NEWS
By Janene Holzberg and For The Baltimore Sun | September 15, 2014
Maintaining an environmentally friendly landscape at her family's home in Long Reach comes as second nature to Janine Pollack, who loves gardening and the outdoors. The pluses, some obvious and some not, are numerous. They include the inherent adaptability of native plants to the area's climate as well as their ability to attract insects, which attract birds, which attract wildlife. But the primary ecological benefit - which goes undetected by most visitors surveying the natural beauty of Pollack's outdoor canvas - is the ability of strategically placed landscaping to prevent polluted stormwater runoff from spoiling waterways and eventually fouling the Chesapeake Bay. Such benefits, and the principles behind them, will explained to visitors Sept.
NEWS
By Jacques Kelly, The Baltimore Sun | May 23, 2013
Joy Umansky, chief baker at the Dorothea's Breads business she co-owned for a decade, died May 11 at Gilchrist Hospice Care of complications from a fractured hip. She was 85 and lived in Pikesville. Born Margaret Joy Ward-Walker in Birmingham, England, she was the daughter of Arthur Westfield Ward-Walker, a factory manager, and the former Margaret Vera Rabnit, who owned a pub. Like many British children, she was sent to the countryside during World War II to avoid German bombing raids.
NEWS
By Bess Keller | November 23, 2012
As the growing season winds down, one Baltimore City school garden has harvested next to nothing. A project intended to enliven lessons or inspire healthier eating came down to four neglected beds yielding two cinder-block-sized zucchini. The garden brings to mind an all-too-common twist on the line from the movie "Field of Dreams": If you build it, they won't necessarily come. School-community collaborations like this project have a lot to recommend them and are a favored vehicle for doing more with less at schools.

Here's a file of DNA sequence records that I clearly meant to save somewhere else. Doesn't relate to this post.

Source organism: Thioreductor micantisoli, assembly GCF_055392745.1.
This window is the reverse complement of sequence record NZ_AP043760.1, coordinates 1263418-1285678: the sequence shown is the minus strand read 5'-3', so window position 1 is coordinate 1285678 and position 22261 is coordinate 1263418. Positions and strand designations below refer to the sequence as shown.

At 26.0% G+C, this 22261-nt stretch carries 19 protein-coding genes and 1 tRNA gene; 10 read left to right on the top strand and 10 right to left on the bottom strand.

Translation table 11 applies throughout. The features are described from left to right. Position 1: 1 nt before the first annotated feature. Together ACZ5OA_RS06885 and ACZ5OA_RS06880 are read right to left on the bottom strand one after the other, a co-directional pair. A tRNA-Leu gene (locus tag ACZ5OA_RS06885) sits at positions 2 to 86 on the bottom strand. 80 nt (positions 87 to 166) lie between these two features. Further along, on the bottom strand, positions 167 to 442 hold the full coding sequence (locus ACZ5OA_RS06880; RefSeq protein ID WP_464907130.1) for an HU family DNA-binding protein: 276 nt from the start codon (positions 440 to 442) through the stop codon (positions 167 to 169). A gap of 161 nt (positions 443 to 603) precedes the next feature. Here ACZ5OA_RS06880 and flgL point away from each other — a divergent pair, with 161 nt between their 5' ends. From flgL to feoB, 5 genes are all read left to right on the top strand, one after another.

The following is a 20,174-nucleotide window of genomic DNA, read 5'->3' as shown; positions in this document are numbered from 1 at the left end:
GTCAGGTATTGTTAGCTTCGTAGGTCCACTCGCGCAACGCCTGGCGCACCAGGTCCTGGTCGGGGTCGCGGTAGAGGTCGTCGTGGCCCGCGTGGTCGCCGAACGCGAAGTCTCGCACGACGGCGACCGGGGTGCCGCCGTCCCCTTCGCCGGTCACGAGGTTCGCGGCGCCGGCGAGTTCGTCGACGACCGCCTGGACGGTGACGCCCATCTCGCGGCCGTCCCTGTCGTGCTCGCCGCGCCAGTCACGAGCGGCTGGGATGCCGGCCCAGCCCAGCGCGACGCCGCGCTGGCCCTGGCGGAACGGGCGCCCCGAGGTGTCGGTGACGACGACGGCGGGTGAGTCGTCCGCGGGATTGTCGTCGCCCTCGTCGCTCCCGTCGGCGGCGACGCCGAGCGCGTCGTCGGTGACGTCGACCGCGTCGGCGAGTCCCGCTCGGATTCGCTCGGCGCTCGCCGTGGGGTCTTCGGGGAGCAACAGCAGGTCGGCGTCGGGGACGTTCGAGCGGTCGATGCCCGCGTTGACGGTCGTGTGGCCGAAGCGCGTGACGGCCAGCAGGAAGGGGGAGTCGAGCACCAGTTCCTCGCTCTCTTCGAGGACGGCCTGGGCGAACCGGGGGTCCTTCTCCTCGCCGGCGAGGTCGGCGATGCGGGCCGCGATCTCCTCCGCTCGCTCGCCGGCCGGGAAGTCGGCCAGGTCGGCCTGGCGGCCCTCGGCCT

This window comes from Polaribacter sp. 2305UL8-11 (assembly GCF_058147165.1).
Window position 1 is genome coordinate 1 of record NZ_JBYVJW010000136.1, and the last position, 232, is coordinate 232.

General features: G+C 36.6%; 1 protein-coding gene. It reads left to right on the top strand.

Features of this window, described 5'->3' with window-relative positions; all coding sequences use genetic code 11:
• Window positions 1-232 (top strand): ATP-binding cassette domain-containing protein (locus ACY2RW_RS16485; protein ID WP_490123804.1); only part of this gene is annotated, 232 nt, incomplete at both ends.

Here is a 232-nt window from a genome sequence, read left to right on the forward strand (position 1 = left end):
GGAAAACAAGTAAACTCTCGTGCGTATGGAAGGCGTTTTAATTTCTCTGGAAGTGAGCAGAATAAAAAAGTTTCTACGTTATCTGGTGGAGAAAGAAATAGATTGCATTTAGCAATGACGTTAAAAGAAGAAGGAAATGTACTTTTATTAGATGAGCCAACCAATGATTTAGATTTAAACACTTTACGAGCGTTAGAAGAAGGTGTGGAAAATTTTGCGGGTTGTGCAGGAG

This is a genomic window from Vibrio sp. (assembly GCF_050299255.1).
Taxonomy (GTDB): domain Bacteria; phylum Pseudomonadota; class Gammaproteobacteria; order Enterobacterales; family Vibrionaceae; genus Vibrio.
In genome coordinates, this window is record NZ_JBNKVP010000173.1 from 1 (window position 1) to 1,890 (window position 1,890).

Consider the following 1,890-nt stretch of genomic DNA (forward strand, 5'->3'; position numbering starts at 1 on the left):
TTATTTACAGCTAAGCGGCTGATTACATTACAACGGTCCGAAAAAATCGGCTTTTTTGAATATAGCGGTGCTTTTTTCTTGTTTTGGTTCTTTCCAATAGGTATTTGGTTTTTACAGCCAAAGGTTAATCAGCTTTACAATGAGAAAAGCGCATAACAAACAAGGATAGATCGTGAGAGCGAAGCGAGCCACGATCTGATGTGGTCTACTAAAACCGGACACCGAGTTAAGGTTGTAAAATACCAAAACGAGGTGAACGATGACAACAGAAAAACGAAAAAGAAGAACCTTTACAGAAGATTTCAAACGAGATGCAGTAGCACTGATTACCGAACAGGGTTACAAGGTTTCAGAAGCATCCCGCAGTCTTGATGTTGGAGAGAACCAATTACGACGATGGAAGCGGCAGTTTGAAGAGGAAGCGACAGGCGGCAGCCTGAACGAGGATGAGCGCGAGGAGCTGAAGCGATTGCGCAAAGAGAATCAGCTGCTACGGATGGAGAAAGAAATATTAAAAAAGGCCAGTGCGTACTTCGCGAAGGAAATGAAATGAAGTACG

NEWS
By Mary Gail Hare, The Baltimore Sun | June 21, 2012
The Carroll County Farmer's Market marked its 42nd anniversary Saturday with a bounty of seasonal fruits and vegetables, baked goods, fresh flowers, handmade crafts, even emu products. Because it was a party, customers were treated to punch and cake. The market, which opens from 8 a.m. to 1 p.m. Saturdays through Sept. 1, includes a cafeteria serving breakfast and lunch. Each week features a different demonstration, and Master Gardeners are always in attendance to offer advice on planting and growing problems.
NEWS
By Janene Holzberg, Special to The Baltimore Sun | May 5, 2012
The new Miller library branch in Ellicott City will open its Enchanted Garden next weekend, an outdoor learning space that will be one of the few nationwide to be owned and tended by a public library. The space, which will offer classes and activities related to nutrition, environmental science and gardening, was named for the now-defunct Enchanted Forest amusement park on nearby U.S. 40. There will also be programs on meditation, acupuncture, insects and painting in the new space, said Rita Hamlet, the development specialist in charge of the quarter-acre garden.